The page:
Screening for Asymptomatic CAD in Diabetic Patients Does Not Reduce Cardiac Events

April 15, 2009

April 15, 2009 (New Haven, Connecticut) — Screening for asymptomatic coronary artery disease in patients with type 2 diabetes fails to significantly reduce future cardiac events, according to the results of a new study [1]. In light of the findings, the researchers conclude that routine screening for inducible ischemia in asymptomatic patients with diabetes mellitus should not be advocated.

"Routine screening is not justified because what you end up finding is relatively mild, and screening did not make a difference," senior investigator Dr Frans Wackers (Yale University School of Medicine, New Haven, CT) told heartwire . "Both groups, whether they had screening or not, did equally well. Also, the event rate we observed is very low, so the cost of screening to prevent myocardial infarction would be very high. It isn't cost-effective."

The results of the study, known as the Detection of Ischemia in Asymptomatic Diabetics (DIAD) trial, are published in the April 15, 2009 issue of the Journal of American Medical Association.

Screening is Controversial

Speaking with heartwire , Wackers said that the current standard of care for patients with diabetes is to reduce cardiovascular risk factors. There has been a growing interest, however, in the early detection of asymptomatic coronary artery disease with screening in these patients.

"We always have had the feeling that we're behind the curve in patients with diabetes--in particular, that these patients might not have the same symptoms as other heart-disease patients," said Wackers. "The notion is that we have to do something to detect the disease in these patients much earlier, so that we can treat it earlier and have better outcomes."

In this prospective study, the DIAD investigators randomized 1123 diabetic patients with no coronary artery disease symptoms to screening with adenosine-stress radionuclide myocardial perfusion imaging (MPI) or to no screening. Investigators reported in 2004 that ischemic abnormalities were detected in 25% of patients [2], but the silent myocardial ischemia was not "terribly alarming," said Wackers. Severe abnormalities on the stress test occurred in approximately 6% of patients.

Patients were then followed for an average of 4.8 years. Overall, the cumulative cardiac event rate was just 2.9% during follow-up, or an average of 0.6% per year. There were 15 events in the screening group and 17 events among those who weren't screened, a statistically nonsignificant difference. Similarly, there was no difference in any of the secondary end points, which included angina, heart failure, stroke, and revascularizations.

Wackers noted that the overall rate of coronary revascularization was low in both groups, at 5.5% in the screened group and 7.8% in the unscreened group, so this did not explain the low rates of cardiac events in the study. Most likely, he told heartwire , changes in the guidelines for the treatment of diabetic patients that occurred during the course of the study affected the event rates. Patients with diabetes are now treated similarly to patients with coronary artery disease, and in this study were prescribed aspirin, statins, and antihypertensive drugs and received recommendations for lifestyle modification.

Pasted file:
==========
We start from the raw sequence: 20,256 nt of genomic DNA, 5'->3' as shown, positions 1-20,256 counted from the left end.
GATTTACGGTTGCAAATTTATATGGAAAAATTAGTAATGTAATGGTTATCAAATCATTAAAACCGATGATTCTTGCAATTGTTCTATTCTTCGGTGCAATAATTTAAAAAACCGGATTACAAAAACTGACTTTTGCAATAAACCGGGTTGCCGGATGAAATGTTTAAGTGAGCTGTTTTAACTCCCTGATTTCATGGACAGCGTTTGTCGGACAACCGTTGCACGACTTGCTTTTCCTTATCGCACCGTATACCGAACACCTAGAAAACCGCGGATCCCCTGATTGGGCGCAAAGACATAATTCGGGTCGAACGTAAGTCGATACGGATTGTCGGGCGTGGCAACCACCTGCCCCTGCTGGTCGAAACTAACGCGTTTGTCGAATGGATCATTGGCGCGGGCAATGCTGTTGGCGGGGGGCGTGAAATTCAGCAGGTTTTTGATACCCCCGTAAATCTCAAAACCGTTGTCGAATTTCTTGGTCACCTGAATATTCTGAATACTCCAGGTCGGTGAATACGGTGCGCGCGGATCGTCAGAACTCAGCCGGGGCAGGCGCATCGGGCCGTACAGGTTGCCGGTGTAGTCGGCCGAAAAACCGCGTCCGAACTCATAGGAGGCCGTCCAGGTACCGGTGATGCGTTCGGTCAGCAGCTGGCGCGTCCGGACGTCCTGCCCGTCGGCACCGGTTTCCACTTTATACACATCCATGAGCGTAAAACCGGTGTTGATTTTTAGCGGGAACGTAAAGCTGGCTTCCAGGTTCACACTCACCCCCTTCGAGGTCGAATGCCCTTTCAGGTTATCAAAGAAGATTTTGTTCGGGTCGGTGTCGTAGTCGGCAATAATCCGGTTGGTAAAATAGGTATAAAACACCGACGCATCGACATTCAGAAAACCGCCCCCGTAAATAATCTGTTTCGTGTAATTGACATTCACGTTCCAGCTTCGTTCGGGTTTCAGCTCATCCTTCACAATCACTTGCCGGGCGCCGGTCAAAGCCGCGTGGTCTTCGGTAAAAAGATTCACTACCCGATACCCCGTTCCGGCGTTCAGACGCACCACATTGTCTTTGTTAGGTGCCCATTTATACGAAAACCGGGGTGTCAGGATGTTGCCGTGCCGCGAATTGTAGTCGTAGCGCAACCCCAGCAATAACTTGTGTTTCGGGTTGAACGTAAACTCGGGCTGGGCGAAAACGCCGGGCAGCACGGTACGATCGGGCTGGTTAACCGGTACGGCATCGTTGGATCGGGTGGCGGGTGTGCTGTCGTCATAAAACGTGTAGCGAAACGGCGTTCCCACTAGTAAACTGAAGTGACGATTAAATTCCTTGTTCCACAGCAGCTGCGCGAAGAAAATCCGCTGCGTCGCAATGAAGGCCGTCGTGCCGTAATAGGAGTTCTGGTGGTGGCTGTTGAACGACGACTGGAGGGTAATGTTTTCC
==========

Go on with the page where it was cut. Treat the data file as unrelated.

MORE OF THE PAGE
"At five years, we saw that between 70% and 80% of patients were receiving primary-prevention care, and although we can't prove it, it is very likely that this aggressive treatment had something to do with the very low cardiac event rate observed in this study," said Wackers.

Instead of screening, diabetic patients without symptoms of coronary artery disease should be followed closely, said Wackers. Only if something changes should the patient receive diagnostic testing and be treated accordingly, he said.

Cardiac event rates did differ significantly according to the results of the stress MPI test. In the screened cohort, the 459 subjects with normal results and small MPI defects had significantly lower cardiac event rates than the 33 individuals with moderate or large defects. However, the event rate among these subjects is still low at 2.4% per year, and the moderate or large MPI defects on screening had a positive predictive value of just 12%.

Low Event Rates

Dr Sanjay Kaul (Cedars Sinai Medical Center, Los Angeles, CA), who commented on the results of the study for heartwire , noted that the DIAD trial is the first to prospectively address the issue of systematic screening for inducible ischemia in an unselected, unbiased, asymptomatic patient population with type 2 diabetes mellitus.

"While SPECT accurately characterized high- and low-risk patients, it failed to identify patients with improved outcomes," commented Kaul. "These observations, together with the potentially prohibitive cost considerations, argue against recommending and implementing stress SPECT imaging as a screening program in millions of asymptomatic subjects with type 2 diabetes mellitus at the present time. It does, however, provide support for 'unconditional treatment' as an effective strategy in this population."

The recently published Action to Control Cardiovascular Risk in Diabetes (ACCORD) also reported low event rates, 1.4% per year, which makes DIAD consistent with that trial, said Kaul. These low event rates, coupled with findings from the Health Professionals Follow-up Study and the Atherosclerosis Risk in Communities Study, where there was lower reported coronary or cardiovascular disease mortality among diabetics than among patients with prior coronary heart disease, "challenge the notion of diabetes being classified as a CHD equivalent," added Kaul.

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